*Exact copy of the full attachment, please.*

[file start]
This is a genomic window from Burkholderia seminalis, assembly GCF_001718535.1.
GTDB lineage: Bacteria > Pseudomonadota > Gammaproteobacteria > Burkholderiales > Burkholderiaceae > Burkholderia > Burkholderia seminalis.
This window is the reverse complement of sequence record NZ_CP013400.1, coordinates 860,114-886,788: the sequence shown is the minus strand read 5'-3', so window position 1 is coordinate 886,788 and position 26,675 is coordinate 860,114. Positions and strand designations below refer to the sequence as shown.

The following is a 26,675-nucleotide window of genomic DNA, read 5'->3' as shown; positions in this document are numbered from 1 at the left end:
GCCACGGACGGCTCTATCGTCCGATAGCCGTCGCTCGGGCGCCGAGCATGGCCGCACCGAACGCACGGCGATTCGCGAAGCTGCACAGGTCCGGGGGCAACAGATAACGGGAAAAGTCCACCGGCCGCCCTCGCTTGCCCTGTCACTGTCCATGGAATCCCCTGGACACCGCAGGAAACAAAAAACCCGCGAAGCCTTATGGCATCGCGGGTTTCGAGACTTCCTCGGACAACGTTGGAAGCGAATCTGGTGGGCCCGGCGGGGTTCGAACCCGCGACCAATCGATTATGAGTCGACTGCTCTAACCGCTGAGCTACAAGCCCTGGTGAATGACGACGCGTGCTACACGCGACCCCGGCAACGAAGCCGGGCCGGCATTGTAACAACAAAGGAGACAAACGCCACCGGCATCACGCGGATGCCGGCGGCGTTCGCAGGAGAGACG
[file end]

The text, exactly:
This is a genomic window from Burkholderia seminalis, assembly GCF_001718535.1.
GTDB lineage: Bacteria > Pseudomonadota > Gammaproteobacteria > Burkholderiales > Burkholderiaceae > Burkholderia > Burkholderia seminalis.
This window is the reverse complement of sequence record NZ_CP013400.1, coordinates 860,114-886,788: the sequence shown is the minus strand read 5'-3', so window position 1 is coordinate 886,788 and position 26,675 is coordinate 860,114. Positions and strand designations below refer to the sequence as shown.

The following is a 26,675-nucleotide window of genomic DNA, read 5'->3' as shown; positions in this document are numbered from 1 at the left end:
GCCACGGACGGCTCTATCGTCCGATAGCCGTCGCTCGGGCGCCGAGCATGGCCGCACCGAACGCACGGCGATTCGCGAAGCTGCACAGGTCCGGGGGCAACAGATAACGGGAAAAGTCCACCGGCCGCCCTCGCTTGCCCTGTCACTGTCCATGGAATCCCCTGGACACCGCAGGAAACAAAAAACCCGCGAAGCCTTATGGCATCGCGGGTTTCGAGACTTCCTCGGACAACGTTGGAAGCGAATCTGGTGGGCCCGGCGGGGTTCGAACCCGCGACCAATCGATTATGAGTCGACTGCTCTAACCGCTGAGCTACAAGCCCTGGTGAATGACGACGCGTGCTACACGCGACCCCGGCAACGAAGCCGGGCCGGCATTGTAACAACAAAGGAGACAAACGCCACCGGCATCACGCGGATGCCGGCGGCGTTCGCAGGAGAGACG